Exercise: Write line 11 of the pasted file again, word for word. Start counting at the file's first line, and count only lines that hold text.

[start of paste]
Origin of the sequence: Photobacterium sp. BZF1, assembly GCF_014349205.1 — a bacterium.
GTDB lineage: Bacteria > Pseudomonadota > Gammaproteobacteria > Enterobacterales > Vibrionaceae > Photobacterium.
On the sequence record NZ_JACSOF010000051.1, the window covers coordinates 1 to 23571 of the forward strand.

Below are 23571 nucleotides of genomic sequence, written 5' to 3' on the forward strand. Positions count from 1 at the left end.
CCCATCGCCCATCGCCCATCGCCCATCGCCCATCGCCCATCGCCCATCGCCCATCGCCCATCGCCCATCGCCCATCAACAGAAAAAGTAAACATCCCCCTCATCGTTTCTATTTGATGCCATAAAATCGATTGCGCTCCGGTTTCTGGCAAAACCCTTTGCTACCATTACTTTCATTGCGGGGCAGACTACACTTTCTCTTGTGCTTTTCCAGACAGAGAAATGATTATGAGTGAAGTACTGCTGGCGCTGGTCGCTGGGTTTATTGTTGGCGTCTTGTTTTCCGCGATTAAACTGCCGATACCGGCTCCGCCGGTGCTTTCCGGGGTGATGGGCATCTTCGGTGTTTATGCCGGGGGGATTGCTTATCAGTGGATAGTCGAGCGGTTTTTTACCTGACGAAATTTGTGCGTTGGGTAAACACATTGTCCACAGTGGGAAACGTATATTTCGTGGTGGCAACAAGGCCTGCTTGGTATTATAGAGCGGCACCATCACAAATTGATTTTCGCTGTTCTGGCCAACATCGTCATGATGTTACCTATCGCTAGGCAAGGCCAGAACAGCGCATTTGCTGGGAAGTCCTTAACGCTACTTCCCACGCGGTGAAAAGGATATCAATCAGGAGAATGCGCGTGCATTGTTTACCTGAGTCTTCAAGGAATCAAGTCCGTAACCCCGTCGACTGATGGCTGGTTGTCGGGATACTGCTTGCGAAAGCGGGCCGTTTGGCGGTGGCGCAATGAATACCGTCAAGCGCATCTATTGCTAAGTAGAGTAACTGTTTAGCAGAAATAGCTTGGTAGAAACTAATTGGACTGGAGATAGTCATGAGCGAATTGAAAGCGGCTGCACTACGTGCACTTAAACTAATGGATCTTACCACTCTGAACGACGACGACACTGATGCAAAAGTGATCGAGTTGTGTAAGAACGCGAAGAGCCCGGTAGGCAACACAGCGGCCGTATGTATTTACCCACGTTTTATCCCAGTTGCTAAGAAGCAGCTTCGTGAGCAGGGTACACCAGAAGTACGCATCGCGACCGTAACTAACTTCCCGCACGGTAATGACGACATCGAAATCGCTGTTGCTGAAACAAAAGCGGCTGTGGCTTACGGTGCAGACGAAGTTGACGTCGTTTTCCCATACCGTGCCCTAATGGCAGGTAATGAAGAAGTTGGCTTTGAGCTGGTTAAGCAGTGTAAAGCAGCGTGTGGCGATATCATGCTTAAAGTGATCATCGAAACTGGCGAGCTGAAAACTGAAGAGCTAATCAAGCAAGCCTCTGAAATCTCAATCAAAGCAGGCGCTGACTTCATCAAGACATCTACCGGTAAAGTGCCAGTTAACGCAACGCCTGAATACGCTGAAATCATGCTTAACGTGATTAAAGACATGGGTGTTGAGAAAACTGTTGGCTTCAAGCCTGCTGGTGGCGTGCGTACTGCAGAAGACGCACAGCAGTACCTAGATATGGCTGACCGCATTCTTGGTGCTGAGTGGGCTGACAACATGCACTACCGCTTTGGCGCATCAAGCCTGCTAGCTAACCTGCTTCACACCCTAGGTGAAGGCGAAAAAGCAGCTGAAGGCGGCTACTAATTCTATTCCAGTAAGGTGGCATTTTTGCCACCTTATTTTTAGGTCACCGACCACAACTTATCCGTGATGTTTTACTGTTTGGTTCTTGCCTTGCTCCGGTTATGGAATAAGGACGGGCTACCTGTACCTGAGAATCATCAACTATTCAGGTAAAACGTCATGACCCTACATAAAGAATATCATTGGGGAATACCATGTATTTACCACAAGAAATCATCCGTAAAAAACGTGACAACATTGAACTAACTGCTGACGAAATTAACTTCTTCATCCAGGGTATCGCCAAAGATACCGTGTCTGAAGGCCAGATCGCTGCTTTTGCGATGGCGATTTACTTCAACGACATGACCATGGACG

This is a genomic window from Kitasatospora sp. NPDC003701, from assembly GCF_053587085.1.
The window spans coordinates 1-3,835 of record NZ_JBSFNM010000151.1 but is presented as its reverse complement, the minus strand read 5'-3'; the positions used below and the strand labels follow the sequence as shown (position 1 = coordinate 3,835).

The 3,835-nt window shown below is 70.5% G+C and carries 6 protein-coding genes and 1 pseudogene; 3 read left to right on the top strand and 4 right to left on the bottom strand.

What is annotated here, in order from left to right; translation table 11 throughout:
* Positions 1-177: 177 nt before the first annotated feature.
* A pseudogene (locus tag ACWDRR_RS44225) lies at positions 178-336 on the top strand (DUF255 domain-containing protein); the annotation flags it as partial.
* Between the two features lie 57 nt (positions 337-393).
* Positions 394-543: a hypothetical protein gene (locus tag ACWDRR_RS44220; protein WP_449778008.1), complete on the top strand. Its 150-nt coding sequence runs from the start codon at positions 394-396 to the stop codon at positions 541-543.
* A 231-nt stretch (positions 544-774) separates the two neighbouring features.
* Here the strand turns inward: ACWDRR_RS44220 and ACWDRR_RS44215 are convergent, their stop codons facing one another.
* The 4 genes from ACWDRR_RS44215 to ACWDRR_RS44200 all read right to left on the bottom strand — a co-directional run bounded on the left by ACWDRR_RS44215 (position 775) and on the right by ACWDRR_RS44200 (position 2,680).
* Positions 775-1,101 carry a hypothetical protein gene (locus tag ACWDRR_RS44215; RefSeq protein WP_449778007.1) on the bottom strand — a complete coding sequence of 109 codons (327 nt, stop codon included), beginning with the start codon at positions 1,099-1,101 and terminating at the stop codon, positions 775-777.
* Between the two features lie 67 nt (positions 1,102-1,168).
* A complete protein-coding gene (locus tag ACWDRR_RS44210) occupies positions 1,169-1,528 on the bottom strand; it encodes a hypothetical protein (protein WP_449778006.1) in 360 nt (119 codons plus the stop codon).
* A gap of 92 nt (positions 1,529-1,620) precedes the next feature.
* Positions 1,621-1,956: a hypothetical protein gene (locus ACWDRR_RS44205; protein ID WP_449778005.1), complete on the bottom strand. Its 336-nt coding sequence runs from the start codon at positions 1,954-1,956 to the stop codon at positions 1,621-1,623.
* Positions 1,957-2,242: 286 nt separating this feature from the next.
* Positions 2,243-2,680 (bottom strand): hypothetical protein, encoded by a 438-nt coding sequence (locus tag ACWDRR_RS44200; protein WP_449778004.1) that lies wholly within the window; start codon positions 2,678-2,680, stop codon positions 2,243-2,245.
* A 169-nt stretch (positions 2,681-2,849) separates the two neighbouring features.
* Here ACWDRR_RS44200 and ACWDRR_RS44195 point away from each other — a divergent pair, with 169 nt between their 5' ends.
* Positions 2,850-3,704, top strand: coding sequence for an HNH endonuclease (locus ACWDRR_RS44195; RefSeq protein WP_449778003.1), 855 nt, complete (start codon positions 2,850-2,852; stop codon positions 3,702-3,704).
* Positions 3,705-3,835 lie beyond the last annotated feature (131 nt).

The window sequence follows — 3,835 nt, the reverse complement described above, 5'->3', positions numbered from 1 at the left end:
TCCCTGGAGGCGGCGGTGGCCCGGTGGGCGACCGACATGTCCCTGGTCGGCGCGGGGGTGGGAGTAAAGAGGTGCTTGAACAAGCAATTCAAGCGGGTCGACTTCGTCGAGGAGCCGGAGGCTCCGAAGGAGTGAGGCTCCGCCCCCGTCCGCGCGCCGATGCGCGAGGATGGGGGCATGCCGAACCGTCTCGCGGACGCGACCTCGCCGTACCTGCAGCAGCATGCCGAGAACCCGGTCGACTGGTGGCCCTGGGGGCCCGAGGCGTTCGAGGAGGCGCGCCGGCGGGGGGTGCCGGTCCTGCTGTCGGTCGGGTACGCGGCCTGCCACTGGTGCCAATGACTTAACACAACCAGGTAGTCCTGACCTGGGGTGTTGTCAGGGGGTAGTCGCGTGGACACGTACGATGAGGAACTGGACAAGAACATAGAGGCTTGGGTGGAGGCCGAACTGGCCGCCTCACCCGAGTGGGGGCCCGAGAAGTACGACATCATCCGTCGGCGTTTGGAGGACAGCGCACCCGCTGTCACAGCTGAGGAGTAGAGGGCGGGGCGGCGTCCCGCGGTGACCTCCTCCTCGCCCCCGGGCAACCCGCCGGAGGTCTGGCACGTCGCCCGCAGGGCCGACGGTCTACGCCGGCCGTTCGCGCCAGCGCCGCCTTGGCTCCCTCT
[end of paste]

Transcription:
* A pseudogene (locus tag ACWDRR_RS44225) lies at positions 178-336 on the top strand (DUF255 domain-containing protein); the annotation flags it as partial.